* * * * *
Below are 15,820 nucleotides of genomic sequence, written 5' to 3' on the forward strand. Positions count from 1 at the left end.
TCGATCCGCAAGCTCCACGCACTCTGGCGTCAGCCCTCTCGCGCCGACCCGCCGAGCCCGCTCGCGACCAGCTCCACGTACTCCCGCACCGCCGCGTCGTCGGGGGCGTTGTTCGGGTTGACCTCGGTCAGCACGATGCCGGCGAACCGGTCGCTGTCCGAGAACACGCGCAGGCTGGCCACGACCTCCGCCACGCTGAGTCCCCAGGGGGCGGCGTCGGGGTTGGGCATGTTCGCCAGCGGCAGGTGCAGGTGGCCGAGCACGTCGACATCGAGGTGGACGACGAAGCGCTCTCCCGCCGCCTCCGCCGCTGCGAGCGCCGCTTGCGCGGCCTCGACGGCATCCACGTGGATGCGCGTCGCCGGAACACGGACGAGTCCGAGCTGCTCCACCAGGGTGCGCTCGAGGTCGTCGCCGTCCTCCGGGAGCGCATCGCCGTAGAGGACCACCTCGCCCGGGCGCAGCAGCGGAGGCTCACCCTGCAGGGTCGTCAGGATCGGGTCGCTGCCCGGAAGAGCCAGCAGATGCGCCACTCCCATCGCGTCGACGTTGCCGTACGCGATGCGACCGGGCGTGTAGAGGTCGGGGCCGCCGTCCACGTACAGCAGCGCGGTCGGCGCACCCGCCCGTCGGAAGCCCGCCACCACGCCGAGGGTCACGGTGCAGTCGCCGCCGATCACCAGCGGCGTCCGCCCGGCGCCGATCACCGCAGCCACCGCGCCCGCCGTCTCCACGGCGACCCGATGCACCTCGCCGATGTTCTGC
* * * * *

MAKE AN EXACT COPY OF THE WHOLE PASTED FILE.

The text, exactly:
Below are 15,820 nucleotides of genomic sequence, written 5' to 3' on the forward strand. Positions count from 1 at the left end.
TCGATCCGCAAGCTCCACGCACTCTGGCGTCAGCCCTCTCGCGCCGACCCGCCGAGCCCGCTCGCGACCAGCTCCACGTACTCCCGCACCGCCGCGTCGTCGGGGGCGTTGTTCGGGTTGACCTCGGTCAGCACGATGCCGGCGAACCGGTCGCTGTCCGAGAACACGCGCAGGCTGGCCACGACCTCCGCCACGCTGAGTCCCCAGGGGGCGGCGTCGGGGTTGGGCATGTTCGCCAGCGGCAGGTGCAGGTGGCCGAGCACGTCGACATCGAGGTGGACGACGAAGCGCTCTCCCGCCGCCTCCGCCGCTGCGAGCGCCGCTTGCGCGGCCTCGACGGCATCCACGTGGATGCGCGTCGCCGGAACACGGACGAGTCCGAGCTGCTCCACCAGGGTGCGCTCGAGGTCGTCGCCGTCCTCCGGGAGCGCATCGCCGTAGAGGACCACCTCGCCCGGGCGCAGCAGCGGAGGCTCACCCTGCAGGGTCGTCAGGATCGGGTCGCTGCCCGGAAGAGCCAGCAGATGCGCCACTCCCATCGCGTCGACGTTGCCGTACGCGATGCGACCGGGCGTGTAGAGGTCGGGGCCGCCGTCCACGTACAGCAGCGCGGTCGGCGCACCCGCCCGTCGGAAGCCCGCCACCACGCCGAGGGTCACGGTGCAGTCGCCGCCGATCACCAGCGGCGTCCGCCCGGCGCCGATCACCGCAGCCACCGCGCCCGCCGTCTCCACGGCGACCCGATGCACCTCGCCGATGTTCTGC